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Memory by Wabisavi

This is where my itinerary went a little astray, but on a long trip such things are bound to happen. Being flexible and a bit spontaneous are also fun parts of the journey (if I keep telling myself that, maybe I'll eventually start believing it ๐Ÿ™ˆ). While my original plan saw me head out to Shirakawa, I was unable to secure a bus ticket, so I boarded the train bound for Takayama. It so happened that this train passed through ๐—ง๐—ฎ๐—ธ๐—ฎ๐—ผ๐—ธ๐—ฎ, which so happens to have a castle listed in the 100 famous Japanese castles. I wasn't expecting much (not after Yamagata), but oh well, it was 8am and I thought, why not. Takaoka was a total ghost town. Apart from a crew of adorable kindergarten students touring the castle and a couple of grandpas, I never met anyone along the way. ๐Ÿ๐Ÿฏ ๐—ง๐—ฎ๐—ธ๐—ฎ๐—ผ๐—ธ๐—ฎ ๐—–๐—ฎ๐˜€๐˜๐—น๐—ฒ was bigger than I thought, though of course, nothing remains except the moats and a forlorn well. Artwork dots the grounds within a forest of hundreds of maple trees (once the colors peak, the view must be stunning). I wouldn't expressly travel to Takaoka to see this, though. But I give it an extra star because the carps in the pond were the biggest I've ever seen and I couldn't stop looking at them. Falling into the pond = instant death. In one of the corners of the castle there is a little museum (free admission). No English, but apart from the history of the town they have an exhibit of everyday items from the olden days. Including a rotary phone. Which I imagine may be an oddity for kids these days, but made someone like me who used it well into her teen years feel incredibly old ๐Ÿคฃ. โ›ฉ๏ธ Takaoka is also home to one of ๐—๐—ฎ๐—ฝ๐—ฎ๐—ป'๐˜€ ๐˜๐—ต๐—ฟ๐—ฒ๐—ฒ ๐——๐—ฎ๐—ถ๐—ฏ๐˜‚๐˜๐˜€๐˜‚ (tr. giant Buddha statues). Honestly, after the humongous Kannon floating in the sky over Sendai, this hardly qualifies as "giant". Beneath the Buddha a circular room holds various religious images and writings. Walk into the alcove at the back to be startled by a giant Buddha head. You can pray by ringing bells corresponding to your Chinese zodiac animal. ๐—™๐˜‚๐—ป ๐—™๐—ฎ๐—ฐ๐˜. Takaoka's mascotte is ๐—ง๐—ผ๐˜€๐—ต๐—ถ๐—ป๐—ฎ๐—ด๐—ฎ-๐—ธ๐˜‚๐—ป, who wears the local traditional helmet - a humongous catfish inspired, over 1m long, 4kg heavy piece of equipment. Because apparently the knights of old faced off in displays of prowess by not succumbing to crippling neck pains. ๐—™๐˜‚๐—ป ๐—™๐—ฎ๐—ฐ๐˜. As a tourist in Japan, you can tell when you have finally achieved off-the-beaten-path status when you reach a station where the staff have clearly never seen a JR Pass before (as I learned the hard way in Takaoka).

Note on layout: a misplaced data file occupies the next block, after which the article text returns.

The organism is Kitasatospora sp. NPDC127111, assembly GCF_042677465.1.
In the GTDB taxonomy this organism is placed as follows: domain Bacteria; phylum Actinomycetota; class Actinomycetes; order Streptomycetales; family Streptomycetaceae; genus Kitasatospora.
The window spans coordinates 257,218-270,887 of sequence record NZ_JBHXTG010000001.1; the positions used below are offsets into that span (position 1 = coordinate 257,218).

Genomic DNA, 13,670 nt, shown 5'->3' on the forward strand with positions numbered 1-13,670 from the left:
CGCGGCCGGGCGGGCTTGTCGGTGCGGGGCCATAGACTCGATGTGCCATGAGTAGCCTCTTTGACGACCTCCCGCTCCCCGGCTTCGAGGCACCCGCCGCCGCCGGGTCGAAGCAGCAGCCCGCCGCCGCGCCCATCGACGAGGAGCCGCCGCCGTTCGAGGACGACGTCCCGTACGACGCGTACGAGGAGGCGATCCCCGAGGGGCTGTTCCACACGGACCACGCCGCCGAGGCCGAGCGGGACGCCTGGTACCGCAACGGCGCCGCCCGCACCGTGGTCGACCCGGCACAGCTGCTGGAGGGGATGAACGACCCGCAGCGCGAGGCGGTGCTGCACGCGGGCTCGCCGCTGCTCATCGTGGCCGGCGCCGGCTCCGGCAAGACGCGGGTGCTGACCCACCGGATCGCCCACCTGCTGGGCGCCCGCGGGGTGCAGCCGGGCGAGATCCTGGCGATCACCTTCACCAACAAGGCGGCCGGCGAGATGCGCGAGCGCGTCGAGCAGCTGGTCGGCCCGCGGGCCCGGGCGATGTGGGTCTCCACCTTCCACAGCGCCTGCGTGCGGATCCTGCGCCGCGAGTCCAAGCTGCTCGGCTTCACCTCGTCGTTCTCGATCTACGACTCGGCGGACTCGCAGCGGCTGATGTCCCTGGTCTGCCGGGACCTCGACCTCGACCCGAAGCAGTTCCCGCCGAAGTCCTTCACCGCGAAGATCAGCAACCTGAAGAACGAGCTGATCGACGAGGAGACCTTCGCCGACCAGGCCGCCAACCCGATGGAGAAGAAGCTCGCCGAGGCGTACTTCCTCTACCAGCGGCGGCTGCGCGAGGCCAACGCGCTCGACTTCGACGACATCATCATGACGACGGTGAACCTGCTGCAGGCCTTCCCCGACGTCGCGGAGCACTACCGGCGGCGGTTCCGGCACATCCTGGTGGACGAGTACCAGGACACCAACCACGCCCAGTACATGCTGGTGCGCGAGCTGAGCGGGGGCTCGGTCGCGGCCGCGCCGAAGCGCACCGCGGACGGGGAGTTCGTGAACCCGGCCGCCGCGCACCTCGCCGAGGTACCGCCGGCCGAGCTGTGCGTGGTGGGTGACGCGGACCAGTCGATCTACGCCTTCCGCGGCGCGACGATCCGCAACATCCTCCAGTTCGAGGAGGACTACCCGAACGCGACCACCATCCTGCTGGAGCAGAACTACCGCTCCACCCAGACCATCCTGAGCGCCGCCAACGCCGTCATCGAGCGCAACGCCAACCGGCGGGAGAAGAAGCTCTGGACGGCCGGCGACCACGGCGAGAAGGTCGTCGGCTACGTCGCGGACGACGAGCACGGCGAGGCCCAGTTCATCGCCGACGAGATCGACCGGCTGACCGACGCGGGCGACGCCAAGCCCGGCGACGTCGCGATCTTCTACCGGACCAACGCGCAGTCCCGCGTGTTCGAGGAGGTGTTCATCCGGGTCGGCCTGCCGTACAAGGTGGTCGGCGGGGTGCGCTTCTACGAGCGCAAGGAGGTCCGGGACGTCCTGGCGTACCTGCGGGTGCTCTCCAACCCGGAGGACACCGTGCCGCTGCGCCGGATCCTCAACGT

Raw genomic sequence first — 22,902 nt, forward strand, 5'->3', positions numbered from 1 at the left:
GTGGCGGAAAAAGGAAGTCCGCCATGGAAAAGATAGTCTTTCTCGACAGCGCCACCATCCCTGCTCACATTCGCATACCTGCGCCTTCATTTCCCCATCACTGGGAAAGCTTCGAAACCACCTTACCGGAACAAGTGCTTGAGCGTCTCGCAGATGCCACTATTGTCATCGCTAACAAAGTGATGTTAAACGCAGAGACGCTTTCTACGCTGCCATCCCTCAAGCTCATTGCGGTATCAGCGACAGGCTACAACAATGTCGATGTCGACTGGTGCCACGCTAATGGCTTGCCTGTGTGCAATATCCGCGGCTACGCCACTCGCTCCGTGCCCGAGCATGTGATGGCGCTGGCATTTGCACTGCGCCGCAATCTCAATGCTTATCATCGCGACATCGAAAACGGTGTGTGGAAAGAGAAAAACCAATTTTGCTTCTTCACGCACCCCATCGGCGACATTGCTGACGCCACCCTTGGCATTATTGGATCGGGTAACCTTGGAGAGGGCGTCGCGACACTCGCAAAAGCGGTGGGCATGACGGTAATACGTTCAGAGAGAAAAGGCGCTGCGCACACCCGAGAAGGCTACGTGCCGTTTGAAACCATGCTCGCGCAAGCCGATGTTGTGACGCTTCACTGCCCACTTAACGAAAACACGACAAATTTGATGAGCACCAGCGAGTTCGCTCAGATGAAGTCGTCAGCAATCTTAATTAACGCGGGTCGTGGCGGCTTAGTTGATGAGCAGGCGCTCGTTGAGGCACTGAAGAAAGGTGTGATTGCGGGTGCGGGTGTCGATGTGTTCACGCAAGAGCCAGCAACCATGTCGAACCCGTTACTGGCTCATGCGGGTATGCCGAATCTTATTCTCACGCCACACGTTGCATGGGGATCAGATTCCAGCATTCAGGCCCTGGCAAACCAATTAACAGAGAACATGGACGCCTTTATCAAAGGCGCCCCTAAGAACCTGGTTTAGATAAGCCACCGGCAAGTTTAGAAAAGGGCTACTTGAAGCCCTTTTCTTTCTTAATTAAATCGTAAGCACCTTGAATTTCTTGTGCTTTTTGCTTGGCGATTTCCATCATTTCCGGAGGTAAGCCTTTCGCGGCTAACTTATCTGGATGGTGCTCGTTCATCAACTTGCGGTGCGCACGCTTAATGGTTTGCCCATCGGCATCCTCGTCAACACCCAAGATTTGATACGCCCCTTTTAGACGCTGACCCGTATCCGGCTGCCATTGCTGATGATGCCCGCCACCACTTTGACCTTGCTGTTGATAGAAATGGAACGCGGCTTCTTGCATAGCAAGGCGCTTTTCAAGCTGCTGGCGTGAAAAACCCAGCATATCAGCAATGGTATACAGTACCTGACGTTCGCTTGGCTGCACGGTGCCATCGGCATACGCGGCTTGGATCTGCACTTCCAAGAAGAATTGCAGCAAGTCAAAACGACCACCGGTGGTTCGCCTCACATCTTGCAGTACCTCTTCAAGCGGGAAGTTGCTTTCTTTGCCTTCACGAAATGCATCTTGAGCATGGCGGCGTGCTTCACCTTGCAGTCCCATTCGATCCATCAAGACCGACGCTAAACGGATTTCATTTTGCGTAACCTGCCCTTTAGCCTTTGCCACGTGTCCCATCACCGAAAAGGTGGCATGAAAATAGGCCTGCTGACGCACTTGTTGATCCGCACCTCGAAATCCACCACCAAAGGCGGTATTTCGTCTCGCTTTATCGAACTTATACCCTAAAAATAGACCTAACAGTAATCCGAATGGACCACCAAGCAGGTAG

Takaoka, Toyama, Japan

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